It's a good angle for comfortable typing (ignoring the split Enter key), although the keys' coverings don't feel the best, given their coating. The trackpad has a similar plastic-topped feel, too, which is a bugbear we've long had with this series - fingers won't drag along it as naturally and the click isn't quite as defined as it could be.

To the side of the keyboard is a fingerprint scanner for rapid login, a more common appearance on Windows 10 laptops. As we said of its predecessor: it works, but we find squarer pads tend to work better.

Pocket-lintAcer Swift 5 review 2019 image 4

The screen in the 2019 has also had a rework, with less bezel to distract your eyes from the panel itself. An 86.4 per cent screen-to-body ratio might not sound that achieved, but as it's only the bottom bezel that's large it's actually a successful deployment of this panel. The 14-inch screen comes in 1080p with touch only, as is befitting of this price point.


  • Up to Intel Core i7 processor (10th Gen, Ice Lake)
  • Up to Nvidia GeForce MX250 discrete graphics
  • Fast-charging, via both dedicated and USB-C
  • Ports: 1x HDMI, 1x USB-C 3.1, 1x USB-A 3
  • Wi-Fi 6 connectivity

Grabbing a glance of a laptop at a showcase never gives a true impression of how it'll really function in the real-world, as there are too many factors to consider, but knowing the internal spec means we can have a good stab at how it's likely to go.

Pocket-lintAcer Swift 5 review 2019 image 8

First up, the Swift 5 introduces the option for discrete graphics, up to Nvidia GeForce MX250. That's a great addition to get a little bit more out of those more challengine projects - whether 3D in Photoshop, or some light-to-middling gaming tasks - which is something we've long been looking for in a laptop. No, it's not super-powered, but it's appropriate for the price (think in and around £1200 with this and top-end specs, a rise of about £300 over the entry-level model).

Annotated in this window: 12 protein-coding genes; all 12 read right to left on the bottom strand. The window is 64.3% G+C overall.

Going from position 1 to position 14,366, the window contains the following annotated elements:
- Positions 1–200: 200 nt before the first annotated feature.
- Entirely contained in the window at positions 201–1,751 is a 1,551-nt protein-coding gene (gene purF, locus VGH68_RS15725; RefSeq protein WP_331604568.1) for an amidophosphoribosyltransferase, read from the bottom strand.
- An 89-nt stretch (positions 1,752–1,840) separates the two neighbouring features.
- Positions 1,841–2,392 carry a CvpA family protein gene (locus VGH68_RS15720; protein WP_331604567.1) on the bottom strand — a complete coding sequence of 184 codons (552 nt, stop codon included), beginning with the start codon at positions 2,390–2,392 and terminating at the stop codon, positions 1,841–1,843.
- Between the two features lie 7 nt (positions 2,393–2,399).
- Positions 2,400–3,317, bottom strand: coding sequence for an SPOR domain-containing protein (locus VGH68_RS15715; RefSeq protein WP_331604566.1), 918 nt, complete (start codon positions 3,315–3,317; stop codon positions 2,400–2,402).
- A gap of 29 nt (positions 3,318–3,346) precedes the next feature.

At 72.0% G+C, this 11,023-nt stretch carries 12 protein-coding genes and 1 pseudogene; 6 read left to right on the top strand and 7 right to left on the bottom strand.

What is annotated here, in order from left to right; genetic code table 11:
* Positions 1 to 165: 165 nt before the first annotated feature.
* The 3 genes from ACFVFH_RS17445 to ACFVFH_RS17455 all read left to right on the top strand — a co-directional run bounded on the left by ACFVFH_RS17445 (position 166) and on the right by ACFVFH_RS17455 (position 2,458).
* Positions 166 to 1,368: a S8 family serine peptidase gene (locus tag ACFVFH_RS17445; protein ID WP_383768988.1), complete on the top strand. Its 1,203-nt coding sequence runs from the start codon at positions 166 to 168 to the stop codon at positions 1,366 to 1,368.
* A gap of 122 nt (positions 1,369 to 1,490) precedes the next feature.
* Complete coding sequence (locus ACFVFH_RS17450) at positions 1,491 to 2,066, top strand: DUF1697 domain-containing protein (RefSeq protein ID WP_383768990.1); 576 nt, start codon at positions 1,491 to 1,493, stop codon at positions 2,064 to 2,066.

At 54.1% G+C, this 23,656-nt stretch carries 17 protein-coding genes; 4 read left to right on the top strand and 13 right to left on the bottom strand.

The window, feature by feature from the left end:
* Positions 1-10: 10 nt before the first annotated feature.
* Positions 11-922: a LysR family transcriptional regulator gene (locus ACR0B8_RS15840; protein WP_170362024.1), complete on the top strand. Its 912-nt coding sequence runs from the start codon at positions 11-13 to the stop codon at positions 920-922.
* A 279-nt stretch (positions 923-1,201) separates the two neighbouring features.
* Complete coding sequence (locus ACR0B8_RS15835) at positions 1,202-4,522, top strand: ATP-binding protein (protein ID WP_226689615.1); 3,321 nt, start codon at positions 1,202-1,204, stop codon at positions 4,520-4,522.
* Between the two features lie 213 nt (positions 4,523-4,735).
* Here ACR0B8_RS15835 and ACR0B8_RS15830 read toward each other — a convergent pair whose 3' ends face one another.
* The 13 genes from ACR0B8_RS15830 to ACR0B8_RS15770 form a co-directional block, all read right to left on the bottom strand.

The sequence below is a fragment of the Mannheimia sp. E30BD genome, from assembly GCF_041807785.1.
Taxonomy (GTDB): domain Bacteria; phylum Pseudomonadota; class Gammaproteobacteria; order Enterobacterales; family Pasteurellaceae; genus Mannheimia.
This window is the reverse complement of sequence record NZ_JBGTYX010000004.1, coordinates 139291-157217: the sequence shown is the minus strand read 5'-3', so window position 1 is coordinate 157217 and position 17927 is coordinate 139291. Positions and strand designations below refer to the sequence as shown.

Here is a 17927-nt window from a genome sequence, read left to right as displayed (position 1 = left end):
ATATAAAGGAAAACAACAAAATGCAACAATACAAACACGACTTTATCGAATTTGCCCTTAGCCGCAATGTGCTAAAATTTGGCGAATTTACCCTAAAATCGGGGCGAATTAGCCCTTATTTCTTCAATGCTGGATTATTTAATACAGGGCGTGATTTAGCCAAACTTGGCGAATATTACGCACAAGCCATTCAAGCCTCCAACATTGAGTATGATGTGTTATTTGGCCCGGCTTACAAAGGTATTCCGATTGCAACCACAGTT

Also under the hood is the latest iteration of Intel's Core i processors, the 10th Gen Ice Lake variant, which is available up to Core i7. Unless you're going down the pair-it-with-Nvidia route we'd suggest going lighter on this choice - a Core i5 will likely give the battery life a lot more room to breathe and, therefore, last longer. Battery is one of those unknowns at this point in time, of course.

Pocket-lintAcer Swift 5 review 2019 image 10

Elsewhere the multitude of ports means whether you've got one foot in the past and the other in the future - or the here and now, really - then the mixture of USB-C and USB-A will ensure no task goes missed. There's even HDMI (seems a bit unnecessary to us), a 3.5mm headphone jack, and dedicated charging port (although the USB-C can also be used for this, if that happens to be the only cable to hand).


To recap

With a new hinge design, optional discrete graphics and powerful Intel Core i processors, this lightweight laptop delivers strong on the specs-to-price ratio. The build quality and trackpad isn't perfect, and we doubt battery life will be great, but as Windows laptops around the £1000 mark go there's a lot of positives.

Writing by Mike Lowe.